In the Age of Facebook, Is Finding Actual Friends Harder?


Facebook friends photoYou’re 30-something with 650 Facebook friends and 1,300 Twitter followers but when it comes to having a party you’d have trouble pulling a guest list together. Is this familiar? With a number of city moves as well as job and life changes under your belt, those of us in our 30’s and 40’s are finding it harder than ever to find the kind of connections that we had in grade school and college. 

The New York Times reported that while this generation comes in contact with all sorts of new people, finding best friends, those that you would call in the middle of the night with an emergency, has become harder than ever. So you end up “resigning yourself to situational friends.”

Three Conditions Not Met 

According to The New York Times, "[a]s external conditions change, it becomes tougher to meet the three conditions that sociologists since the 1950s have considered crucial to making close friends: proximity; repeated, unplanned interactions; and a setting that encourages people to let their guard down and confide in each other." This is why we make such strong connections in college.

Work relationships don’t normally produce the same quality of friends because we’re less likely to show our coworkers our vulnerabilities, which makes establishing real friends impossible. 

Matchmaking For Two

When you get married finding friends becomes “matchmaking for two,” which makes the chances of finding lasting long term friendships difficult. Take Kara Baskin, a journalist who works in Boston, according to The New York Times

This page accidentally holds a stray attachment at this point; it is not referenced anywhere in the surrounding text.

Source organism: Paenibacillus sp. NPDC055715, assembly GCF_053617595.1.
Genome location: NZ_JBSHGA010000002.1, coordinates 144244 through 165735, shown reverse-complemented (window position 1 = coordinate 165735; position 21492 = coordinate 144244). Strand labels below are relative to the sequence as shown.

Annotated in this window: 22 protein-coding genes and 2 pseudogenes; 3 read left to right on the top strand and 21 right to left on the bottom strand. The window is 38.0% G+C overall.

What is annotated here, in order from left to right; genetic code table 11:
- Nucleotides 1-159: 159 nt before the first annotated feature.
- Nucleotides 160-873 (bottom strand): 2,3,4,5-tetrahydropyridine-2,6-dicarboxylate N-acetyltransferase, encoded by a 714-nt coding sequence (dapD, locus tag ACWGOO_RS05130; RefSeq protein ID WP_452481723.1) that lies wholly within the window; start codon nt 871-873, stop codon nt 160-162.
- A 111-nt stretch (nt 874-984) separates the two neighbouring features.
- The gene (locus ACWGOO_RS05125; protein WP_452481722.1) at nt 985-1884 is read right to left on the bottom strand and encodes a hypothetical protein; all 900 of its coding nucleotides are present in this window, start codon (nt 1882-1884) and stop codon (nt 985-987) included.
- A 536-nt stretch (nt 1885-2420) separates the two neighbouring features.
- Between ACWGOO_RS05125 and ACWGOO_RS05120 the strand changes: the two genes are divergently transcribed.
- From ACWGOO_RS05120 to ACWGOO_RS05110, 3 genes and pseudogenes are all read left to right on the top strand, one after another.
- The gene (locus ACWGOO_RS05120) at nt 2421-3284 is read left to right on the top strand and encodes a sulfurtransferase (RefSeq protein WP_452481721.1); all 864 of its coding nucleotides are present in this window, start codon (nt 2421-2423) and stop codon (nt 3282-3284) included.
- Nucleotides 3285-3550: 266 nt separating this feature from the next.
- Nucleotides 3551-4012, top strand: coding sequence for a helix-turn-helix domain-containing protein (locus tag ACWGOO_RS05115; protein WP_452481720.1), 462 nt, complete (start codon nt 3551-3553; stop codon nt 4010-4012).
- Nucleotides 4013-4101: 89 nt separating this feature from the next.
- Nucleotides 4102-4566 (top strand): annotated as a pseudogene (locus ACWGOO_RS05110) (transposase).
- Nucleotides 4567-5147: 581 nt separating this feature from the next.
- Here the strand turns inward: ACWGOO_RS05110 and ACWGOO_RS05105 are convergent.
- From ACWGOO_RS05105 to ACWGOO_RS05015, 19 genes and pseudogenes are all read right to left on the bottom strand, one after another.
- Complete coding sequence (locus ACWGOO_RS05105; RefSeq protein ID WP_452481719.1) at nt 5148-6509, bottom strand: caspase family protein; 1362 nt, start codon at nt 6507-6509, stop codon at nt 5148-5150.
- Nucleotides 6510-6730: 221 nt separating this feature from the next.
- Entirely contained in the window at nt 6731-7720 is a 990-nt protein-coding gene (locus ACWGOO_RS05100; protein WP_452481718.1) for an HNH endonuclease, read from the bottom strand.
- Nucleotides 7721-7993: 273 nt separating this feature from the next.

Not long ago, she invited her husband’s new work buddy over for dinner with his wife. But the wife was visibly unimpressed by Ms. Baskin’s half-furnished home (they had just moved in) and thrown-together spaghetti dinner. 'It was basically clear that his wife had been cajoled into attending,” said Ms. Baskin, 33. 'She settled on to our rickety Ikea kitchen chairs like she was lowering herself into a coal mine.'

This is hilarious and in fact not far from the truth. When we're older we may be removed from the communities in which we grew up, we have less sheer hangout time, and we're more picky about our friends than ever before.

I can absolutely relate to this phenomenon. Having moved three times since college, I find that most of the connections that I’ve established in new places revolve around my college friends. Whether my close friends from college or acquaintances, we’re drawn together by the common bond of having experienced so many of these growing years together. And having grown up in the same town for my entire childhood, my other set of best friends went to elementary, middle, and high school with me. I can only think of one best friend that I didn’t know at all before college and she’s my next door neighbor--the proximity conponent comes into play.

Does this ring true for you?

Photo: Peter Macdiarmid/Getty Images 

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Sara Novak writes about health and wellness for Discovery Health. Her work is also regularly featured in Breathe Magazine and on She has written extensively on food policy, food politics, and food safety.









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